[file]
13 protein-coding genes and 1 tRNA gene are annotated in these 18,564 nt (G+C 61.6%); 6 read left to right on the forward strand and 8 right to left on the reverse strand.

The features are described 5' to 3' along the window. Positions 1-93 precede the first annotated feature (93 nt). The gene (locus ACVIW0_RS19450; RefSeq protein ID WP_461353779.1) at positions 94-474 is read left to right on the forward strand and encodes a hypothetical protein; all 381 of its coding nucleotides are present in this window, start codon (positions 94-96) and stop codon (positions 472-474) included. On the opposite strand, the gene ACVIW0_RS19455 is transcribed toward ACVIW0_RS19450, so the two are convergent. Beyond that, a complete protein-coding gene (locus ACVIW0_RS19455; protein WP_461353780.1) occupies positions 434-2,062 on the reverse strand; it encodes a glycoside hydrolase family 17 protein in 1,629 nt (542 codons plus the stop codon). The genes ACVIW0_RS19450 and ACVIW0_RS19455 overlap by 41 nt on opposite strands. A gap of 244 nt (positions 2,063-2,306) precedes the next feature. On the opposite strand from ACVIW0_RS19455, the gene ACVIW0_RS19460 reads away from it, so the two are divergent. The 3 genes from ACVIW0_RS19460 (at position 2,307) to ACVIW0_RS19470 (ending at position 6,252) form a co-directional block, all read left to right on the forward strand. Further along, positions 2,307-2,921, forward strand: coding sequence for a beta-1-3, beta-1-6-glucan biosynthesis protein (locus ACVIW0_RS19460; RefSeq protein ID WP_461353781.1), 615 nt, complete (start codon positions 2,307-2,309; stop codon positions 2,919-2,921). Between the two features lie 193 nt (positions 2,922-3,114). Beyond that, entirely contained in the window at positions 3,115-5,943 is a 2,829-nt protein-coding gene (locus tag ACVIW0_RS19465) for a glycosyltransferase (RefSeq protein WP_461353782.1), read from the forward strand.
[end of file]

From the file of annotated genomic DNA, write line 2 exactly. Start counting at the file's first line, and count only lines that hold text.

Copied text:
The features are described 5' to 3' along the window. Positions 1-93 precede the first annotated feature (93 nt). The gene (locus ACVIW0_RS19450; RefSeq protein ID WP_461353779.1) at positions 94-474 is read left to right on the forward strand and encodes a hypothetical protein; all 381 of its coding nucleotides are present in this window, start codon (positions 94-96) and stop codon (positions 472-474) included. On the opposite strand, the gene ACVIW0_RS19455 is transcribed toward ACVIW0_RS19450, so the two are convergent. Beyond that, a complete protein-coding gene (locus ACVIW0_RS19455; protein WP_461353780.1) occupies positions 434-2,062 on the reverse strand; it encodes a glycoside hydrolase family 17 protein in 1,629 nt (542 codons plus the stop codon). The genes ACVIW0_RS19450 and ACVIW0_RS19455 overlap by 41 nt on opposite strands. A gap of 244 nt (positions 2,063-2,306) precedes the next feature. On the opposite strand from ACVIW0_RS19455, the gene ACVIW0_RS19460 reads away from it, so the two are divergent. The 3 genes from ACVIW0_RS19460 (at position 2,307) to ACVIW0_RS19470 (ending at position 6,252) form a co-directional block, all read left to right on the forward strand. Further along, positions 2,307-2,921, forward strand: coding sequence for a beta-1-3, beta-1-6-glucan biosynthesis protein (locus ACVIW0_RS19460; RefSeq protein ID WP_461353781.1), 615 nt, complete (start codon positions 2,307-2,309; stop codon positions 2,919-2,921). Between the two features lie 193 nt (positions 2,922-3,114). Beyond that, entirely contained in the window at positions 3,115-5,943 is a 2,829-nt protein-coding gene (locus tag ACVIW0_RS19465) for a glycosyltransferase (RefSeq protein WP_461353782.1), read from the forward strand.